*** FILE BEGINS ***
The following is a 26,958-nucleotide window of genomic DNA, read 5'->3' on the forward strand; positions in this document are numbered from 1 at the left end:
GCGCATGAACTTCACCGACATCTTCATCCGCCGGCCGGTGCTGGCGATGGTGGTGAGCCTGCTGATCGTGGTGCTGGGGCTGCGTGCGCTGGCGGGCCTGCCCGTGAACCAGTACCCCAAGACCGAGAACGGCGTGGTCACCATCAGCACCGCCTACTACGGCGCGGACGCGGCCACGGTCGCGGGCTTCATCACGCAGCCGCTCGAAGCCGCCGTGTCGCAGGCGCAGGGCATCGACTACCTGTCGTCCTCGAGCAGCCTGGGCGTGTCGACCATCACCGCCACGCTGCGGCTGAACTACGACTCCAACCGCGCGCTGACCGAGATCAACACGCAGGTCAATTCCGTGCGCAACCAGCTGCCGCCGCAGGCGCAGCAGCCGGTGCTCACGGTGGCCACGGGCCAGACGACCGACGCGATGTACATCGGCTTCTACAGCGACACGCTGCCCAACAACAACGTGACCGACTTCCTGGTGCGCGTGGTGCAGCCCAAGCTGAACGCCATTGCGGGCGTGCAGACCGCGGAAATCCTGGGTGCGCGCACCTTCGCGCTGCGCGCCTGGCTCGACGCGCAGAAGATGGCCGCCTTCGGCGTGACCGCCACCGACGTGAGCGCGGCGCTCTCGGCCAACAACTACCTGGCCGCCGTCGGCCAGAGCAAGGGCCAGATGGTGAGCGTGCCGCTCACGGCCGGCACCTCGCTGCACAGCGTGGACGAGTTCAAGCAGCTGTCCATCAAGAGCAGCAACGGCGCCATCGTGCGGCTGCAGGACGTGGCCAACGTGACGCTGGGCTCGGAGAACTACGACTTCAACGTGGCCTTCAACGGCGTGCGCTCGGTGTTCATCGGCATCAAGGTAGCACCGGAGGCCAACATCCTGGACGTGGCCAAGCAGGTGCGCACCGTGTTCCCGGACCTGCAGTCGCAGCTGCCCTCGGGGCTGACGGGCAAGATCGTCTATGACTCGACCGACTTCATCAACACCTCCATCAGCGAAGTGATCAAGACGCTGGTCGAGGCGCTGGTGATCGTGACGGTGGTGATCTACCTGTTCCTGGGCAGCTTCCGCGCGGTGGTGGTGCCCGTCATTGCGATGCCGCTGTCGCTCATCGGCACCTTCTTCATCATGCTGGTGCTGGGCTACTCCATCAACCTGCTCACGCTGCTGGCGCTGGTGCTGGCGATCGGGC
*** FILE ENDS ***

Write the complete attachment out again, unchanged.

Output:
The following is a 26,958-nucleotide window of genomic DNA, read 5'->3' on the forward strand; positions in this document are numbered from 1 at the left end:
GCGCATGAACTTCACCGACATCTTCATCCGCCGGCCGGTGCTGGCGATGGTGGTGAGCCTGCTGATCGTGGTGCTGGGGCTGCGTGCGCTGGCGGGCCTGCCCGTGAACCAGTACCCCAAGACCGAGAACGGCGTGGTCACCATCAGCACCGCCTACTACGGCGCGGACGCGGCCACGGTCGCGGGCTTCATCACGCAGCCGCTCGAAGCCGCCGTGTCGCAGGCGCAGGGCATCGACTACCTGTCGTCCTCGAGCAGCCTGGGCGTGTCGACCATCACCGCCACGCTGCGGCTGAACTACGACTCCAACCGCGCGCTGACCGAGATCAACACGCAGGTCAATTCCGTGCGCAACCAGCTGCCGCCGCAGGCGCAGCAGCCGGTGCTCACGGTGGCCACGGGCCAGACGACCGACGCGATGTACATCGGCTTCTACAGCGACACGCTGCCCAACAACAACGTGACCGACTTCCTGGTGCGCGTGGTGCAGCCCAAGCTGAACGCCATTGCGGGCGTGCAGACCGCGGAAATCCTGGGTGCGCGCACCTTCGCGCTGCGCGCCTGGCTCGACGCGCAGAAGATGGCCGCCTTCGGCGTGACCGCCACCGACGTGAGCGCGGCGCTCTCGGCCAACAACTACCTGGCCGCCGTCGGCCAGAGCAAGGGCCAGATGGTGAGCGTGCCGCTCACGGCCGGCACCTCGCTGCACAGCGTGGACGAGTTCAAGCAGCTGTCCATCAAGAGCAGCAACGGCGCCATCGTGCGGCTGCAGGACGTGGCCAACGTGACGCTGGGCTCGGAGAACTACGACTTCAACGTGGCCTTCAACGGCGTGCGCTCGGTGTTCATCGGCATCAAGGTAGCACCGGAGGCCAACATCCTGGACGTGGCCAAGCAGGTGCGCACCGTGTTCCCGGACCTGCAGTCGCAGCTGCCCTCGGGGCTGACGGGCAAGATCGTCTATGACTCGACCGACTTCATCAACACCTCCATCAGCGAAGTGATCAAGACGCTGGTCGAGGCGCTGGTGATCGTGACGGTGGTGATCTACCTGTTCCTGGGCAGCTTCCGCGCGGTGGTGGTGCCCGTCATTGCGATGCCGCTGTCGCTCATCGGCACCTTCTTCATCATGCTGGTGCTGGGCTACTCCATCAACCTGCTCACGCTGCTGGCGCTGGTGCTGGCGATCGGGC